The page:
It was surprisingly quiet that morning. The throngs of other tourists I’d expected hadn’t materialised. We drove around the site, stopping regularly to bask in the sights. Like all who visit the pyramids, the construction methods which enabled such grand constructions defied belief. Rocks weighing many tonnes had been transported hundreds of miles, shaped to millimetric precision and elevated to their place in the structure.
The numbers are incredible. The Great Pyramid of Giza is made from over two million individual blocks of limestone. In raw terms, it is three million tonnes of rock, exactly aligned with an accuracy which would elicit respect in any century, let alone the twenty-sixth century BC. Its base covers 13.1 acres and before construction began had been levelled to within fifteen millimetres over its entire area. At its completion it stood almost one hundred and fifty metres high and was the tallest structure in the world for almost thirty-eight centuries.
But the figures are meaningless. Stood humbly next to its immense bulk, the sense of awe overwhelms all. And the Great Pyramid of Giza is not in isolation. Next to it is the Pyramid of Khafre, a double take of similar proportions, while a few hundred metres away stands the Pyramid of Menkaure, whose relative modesty is only due to the misfortune of its location, next to the grandest of behemoths. And then there’s the Sphinx, reclining sublimely in its weathered splendour below. An incredible place.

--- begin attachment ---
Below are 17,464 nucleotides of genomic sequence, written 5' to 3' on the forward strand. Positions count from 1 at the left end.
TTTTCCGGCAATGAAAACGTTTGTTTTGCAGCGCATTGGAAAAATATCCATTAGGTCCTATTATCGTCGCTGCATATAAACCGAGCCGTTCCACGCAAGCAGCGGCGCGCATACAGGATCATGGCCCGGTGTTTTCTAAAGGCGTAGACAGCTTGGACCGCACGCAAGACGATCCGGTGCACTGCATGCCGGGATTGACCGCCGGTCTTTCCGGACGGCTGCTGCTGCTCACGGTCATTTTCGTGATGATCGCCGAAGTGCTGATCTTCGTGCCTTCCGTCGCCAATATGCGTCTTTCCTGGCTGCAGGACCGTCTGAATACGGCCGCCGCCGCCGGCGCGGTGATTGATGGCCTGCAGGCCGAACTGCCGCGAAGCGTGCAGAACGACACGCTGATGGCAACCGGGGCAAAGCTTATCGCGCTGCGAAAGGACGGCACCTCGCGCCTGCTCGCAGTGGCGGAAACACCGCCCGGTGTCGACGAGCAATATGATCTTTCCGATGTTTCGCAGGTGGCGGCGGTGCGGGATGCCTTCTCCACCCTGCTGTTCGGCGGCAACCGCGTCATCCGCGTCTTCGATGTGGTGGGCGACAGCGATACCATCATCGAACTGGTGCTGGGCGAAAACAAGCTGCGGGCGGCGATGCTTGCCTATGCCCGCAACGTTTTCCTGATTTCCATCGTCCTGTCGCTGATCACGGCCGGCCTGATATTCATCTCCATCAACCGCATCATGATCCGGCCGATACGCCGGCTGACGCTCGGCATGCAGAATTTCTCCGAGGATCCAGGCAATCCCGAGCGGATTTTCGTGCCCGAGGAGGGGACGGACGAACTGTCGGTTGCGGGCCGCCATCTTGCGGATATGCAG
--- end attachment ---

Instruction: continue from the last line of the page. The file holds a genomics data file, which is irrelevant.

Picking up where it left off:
Unfortunately, the millennia of dignity encapsulated within the Giza Necropolis does not extend to its current guardians. The tourist police prowled among the visitors, generally mounted on a bored camel. Their presence appeared to be more ceremonial than practical and they passed their days trying to get what freebies they could from passing Westerners. Whenever we parked up to photograph the Porsche in front of these wonders of the ancient world, we were inevitably hassled by one of these ineffectual characters. After a while I grew weary of their pestering and the conversations became monotonous and frustrating.
‘Why? What have you done to warrant baksheesh?’
‘You took a photo.’
‘Yes and you weren’t in it. Goodbye.’
Generally such reticence swiftly ended their advances, though on one occasion the policeman reacted somewhat persistently. Shouting at us as we returned to our car, he spurred his aloof beast into action and gave chase. Fortunately, our thoroughbred German sports car was more than a match for the camel and we were able to escape effortlessly. It’s not every day you drive your Porsche past the pyramids, with a policeman on a camel in hot pursuit!
But even this couldn't put a dampener on what was one of the highlights of the entire trip; the unbridled satisfaction of having driven to the Pyramids. In a Porsche.
(This article is taken from 'Survival of the Quickest', the book describing the African Porsche Expedition)